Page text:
Which brings me to George. George Henry Denham was the only son of George Cooper Denham and his wife, Agnes Mary and he was my mother’s cousin. He died somewhere off Gavdos Island south of Crete on 22nd or 23rd May 1941. His ship, the cruiser HMS Fiji, had been sent, along with HMS Gloucester, HMS Kandahar and HMS Kingston, to assist HMS Greyhound, which was under attack by enemy aircraft. However, Greyhound went down and Gloucester was heavily bombed and sunk too; 80 lives were lost with Greyhound and another 722 with Gloucester. Fiji then underwent air attack for the next three and a half hours, during which time her anti-aircraft ammunition was used up, until a bomb falling close on her port side blew in her plates and she began to list. Though still under power, Fiji was virtually defenceless. Three more bombs then hit her, the captain ordered abandon ship and at 2015 hours on 22nd May, HMS Fiji rolled over. The survivors, many of whom had been blown overboard by blasts, were picked up the following morning by Kandahar and Kingston. Unfortunately, George was not among them. He was 23 and came from Ryde on the Isle of Wight, just across the Solent from Portsmouth, where his father was a dairyman. My mother told me that witnesses saw that George had made it into the water, but they didn’t see him again. He was not a strong swimmer and it is assumed he drowned. One of the survivors spoke of remembering one man, clad in a white singlet, sitting on the upturned hull before it disappeared forever beneath the waves. Could that have been George? We’ll never know.
A few of the 244 men who died with Fiji that day were buried ashore, in North Africa or Crete, but most were lost at sea and the majority are commemorated on Portsmouth’s Naval Memorial. As a callow, fairly thoughtless, youngster, it had never occurred to me that George might be listed anywhere. But now I wondered, as Mrs Britain and I strolled across Southsea Common, whether we should find him there. And we did, on Panel 61 – ‘WRITER – Denham GH’. A writer in the Royal Navy is largely an administrative post, dealing with things like pay and correspondence. Seeing his name was a curiously warm moment. And it also seemed fitting that an information board remembered HMS Fiji too, a grainy back and white photo showing her proudly under way. She was built on the Clyde and launched only in 1939; a short life. Ridiculously, I like the idea that George is commemorated just across the water from his home; as if his spirit would appreciate the view.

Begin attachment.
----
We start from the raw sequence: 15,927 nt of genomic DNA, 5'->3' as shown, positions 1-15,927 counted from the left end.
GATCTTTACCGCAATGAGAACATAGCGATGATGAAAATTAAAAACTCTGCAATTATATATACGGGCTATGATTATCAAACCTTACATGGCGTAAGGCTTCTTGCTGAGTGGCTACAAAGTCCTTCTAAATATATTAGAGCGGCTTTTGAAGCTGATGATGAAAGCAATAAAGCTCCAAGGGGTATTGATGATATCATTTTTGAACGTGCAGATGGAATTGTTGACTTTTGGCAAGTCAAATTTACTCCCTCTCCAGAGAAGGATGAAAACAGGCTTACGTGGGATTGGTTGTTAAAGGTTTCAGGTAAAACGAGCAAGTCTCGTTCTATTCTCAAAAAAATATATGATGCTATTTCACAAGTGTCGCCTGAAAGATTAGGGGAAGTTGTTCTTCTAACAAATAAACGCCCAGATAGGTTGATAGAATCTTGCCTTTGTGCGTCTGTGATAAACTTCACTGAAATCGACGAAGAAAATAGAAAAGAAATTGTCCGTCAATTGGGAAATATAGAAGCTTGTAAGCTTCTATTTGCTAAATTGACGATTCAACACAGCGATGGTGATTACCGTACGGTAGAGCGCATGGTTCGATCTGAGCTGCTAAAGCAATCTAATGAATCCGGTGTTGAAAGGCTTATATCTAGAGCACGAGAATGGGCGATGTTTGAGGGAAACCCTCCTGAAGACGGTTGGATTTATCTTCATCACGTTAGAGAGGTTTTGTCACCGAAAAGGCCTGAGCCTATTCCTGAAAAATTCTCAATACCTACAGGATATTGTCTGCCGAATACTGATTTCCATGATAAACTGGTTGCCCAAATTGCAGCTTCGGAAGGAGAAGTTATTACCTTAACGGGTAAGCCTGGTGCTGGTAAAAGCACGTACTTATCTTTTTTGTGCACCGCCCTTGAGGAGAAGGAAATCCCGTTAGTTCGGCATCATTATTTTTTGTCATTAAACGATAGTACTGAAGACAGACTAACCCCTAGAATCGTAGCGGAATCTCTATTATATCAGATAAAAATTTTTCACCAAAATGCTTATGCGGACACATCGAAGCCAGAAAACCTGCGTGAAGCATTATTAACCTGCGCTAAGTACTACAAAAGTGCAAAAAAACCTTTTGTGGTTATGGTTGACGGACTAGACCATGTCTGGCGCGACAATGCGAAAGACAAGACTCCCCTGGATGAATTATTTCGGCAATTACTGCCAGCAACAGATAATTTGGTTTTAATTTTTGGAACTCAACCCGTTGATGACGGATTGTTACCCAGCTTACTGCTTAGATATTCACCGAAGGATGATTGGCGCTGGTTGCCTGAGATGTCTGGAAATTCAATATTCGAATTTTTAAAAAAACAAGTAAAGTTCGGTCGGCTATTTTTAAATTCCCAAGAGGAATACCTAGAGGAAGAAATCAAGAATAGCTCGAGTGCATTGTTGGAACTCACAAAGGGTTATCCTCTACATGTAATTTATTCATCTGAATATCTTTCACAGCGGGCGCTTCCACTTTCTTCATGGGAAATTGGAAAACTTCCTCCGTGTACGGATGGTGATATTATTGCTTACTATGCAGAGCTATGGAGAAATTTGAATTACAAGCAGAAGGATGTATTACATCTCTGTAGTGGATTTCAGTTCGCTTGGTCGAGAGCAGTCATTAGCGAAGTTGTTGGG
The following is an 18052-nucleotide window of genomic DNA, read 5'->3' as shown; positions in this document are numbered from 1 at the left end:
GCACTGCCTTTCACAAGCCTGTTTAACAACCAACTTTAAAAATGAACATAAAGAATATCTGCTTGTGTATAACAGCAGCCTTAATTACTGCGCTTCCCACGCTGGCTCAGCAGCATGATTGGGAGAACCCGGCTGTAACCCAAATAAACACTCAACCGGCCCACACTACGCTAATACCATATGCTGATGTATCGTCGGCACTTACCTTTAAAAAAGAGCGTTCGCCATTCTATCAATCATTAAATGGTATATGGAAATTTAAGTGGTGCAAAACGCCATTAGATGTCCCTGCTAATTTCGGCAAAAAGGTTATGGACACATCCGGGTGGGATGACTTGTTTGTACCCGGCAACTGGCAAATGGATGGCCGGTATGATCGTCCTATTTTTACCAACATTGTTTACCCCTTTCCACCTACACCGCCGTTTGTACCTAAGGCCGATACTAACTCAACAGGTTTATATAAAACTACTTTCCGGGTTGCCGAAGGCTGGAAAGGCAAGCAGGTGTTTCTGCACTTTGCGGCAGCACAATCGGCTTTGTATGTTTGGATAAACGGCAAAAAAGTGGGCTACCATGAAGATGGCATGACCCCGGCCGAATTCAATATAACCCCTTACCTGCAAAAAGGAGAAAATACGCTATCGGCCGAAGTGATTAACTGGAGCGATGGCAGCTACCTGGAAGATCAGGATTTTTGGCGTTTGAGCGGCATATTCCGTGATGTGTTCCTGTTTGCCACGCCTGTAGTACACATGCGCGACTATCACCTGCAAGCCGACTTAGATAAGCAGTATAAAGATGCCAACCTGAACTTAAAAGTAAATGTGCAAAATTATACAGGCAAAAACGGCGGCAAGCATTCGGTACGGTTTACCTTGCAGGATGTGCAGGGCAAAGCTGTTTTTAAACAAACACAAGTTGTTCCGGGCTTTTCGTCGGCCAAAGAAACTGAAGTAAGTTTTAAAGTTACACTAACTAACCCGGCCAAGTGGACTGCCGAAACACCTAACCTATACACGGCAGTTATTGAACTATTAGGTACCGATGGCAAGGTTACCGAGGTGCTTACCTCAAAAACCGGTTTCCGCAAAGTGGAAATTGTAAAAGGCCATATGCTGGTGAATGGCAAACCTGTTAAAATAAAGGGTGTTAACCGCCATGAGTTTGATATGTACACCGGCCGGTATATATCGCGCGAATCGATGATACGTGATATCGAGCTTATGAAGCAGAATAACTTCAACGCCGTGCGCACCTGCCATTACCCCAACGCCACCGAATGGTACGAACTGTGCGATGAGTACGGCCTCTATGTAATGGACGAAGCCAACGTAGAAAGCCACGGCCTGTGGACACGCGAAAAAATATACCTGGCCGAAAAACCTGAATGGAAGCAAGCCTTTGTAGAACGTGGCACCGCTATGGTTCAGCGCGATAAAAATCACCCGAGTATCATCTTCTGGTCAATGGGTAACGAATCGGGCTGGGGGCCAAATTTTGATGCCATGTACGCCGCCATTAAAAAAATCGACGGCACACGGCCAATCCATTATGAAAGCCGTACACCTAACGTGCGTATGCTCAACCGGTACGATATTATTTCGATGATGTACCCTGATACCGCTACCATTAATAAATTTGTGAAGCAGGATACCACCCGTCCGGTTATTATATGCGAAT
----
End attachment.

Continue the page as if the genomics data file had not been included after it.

George was also remembered by his parents, George and Agnes, on the gravestone at Ryde Cemetery where they are both buried; George died in 1951 and Agnes in 1970. But that’s about it. No one I know now has any memory of George. I am unaware of any photographs and know absolutely nothing of his life – what he was like as a boy, what he did before joining up, what he liked, whether he had a girlfriend, or enjoyed a beer. What would George have achieved if he had lived? If he’d married and had children, they would have been in their 50s, 60s, or 70s now. What would they have done? If he had a sweetheart, did she go on to have a happy life, albeit a different one? Because every small stone in a pond makes a ripple, I wonder what difference George Henry Denham made while he was on this earth, and what impact his absence has had. We’ll never know that, either.
|Portsmouth Naval Memorial||9,708||14,956||24,664|
|Plymouth Naval Memorial||7,291||15,937||23,228|
|Chatham Naval Memorial||8,557||10,098||18,655|
One of the panels at Portsmouth Naval Memorial says:
IN HONOUR OF THE NAVY
AND TO THE ABIDING MEMORY
OF THOSE RANKS AND
RATINGS OF THIS PORT WHO LAID DOWN THEIR
LIVES IN THE DEFENCE OF THE EMPIRE AND
HAVE NO OTHER GRAVE THAN THE SEA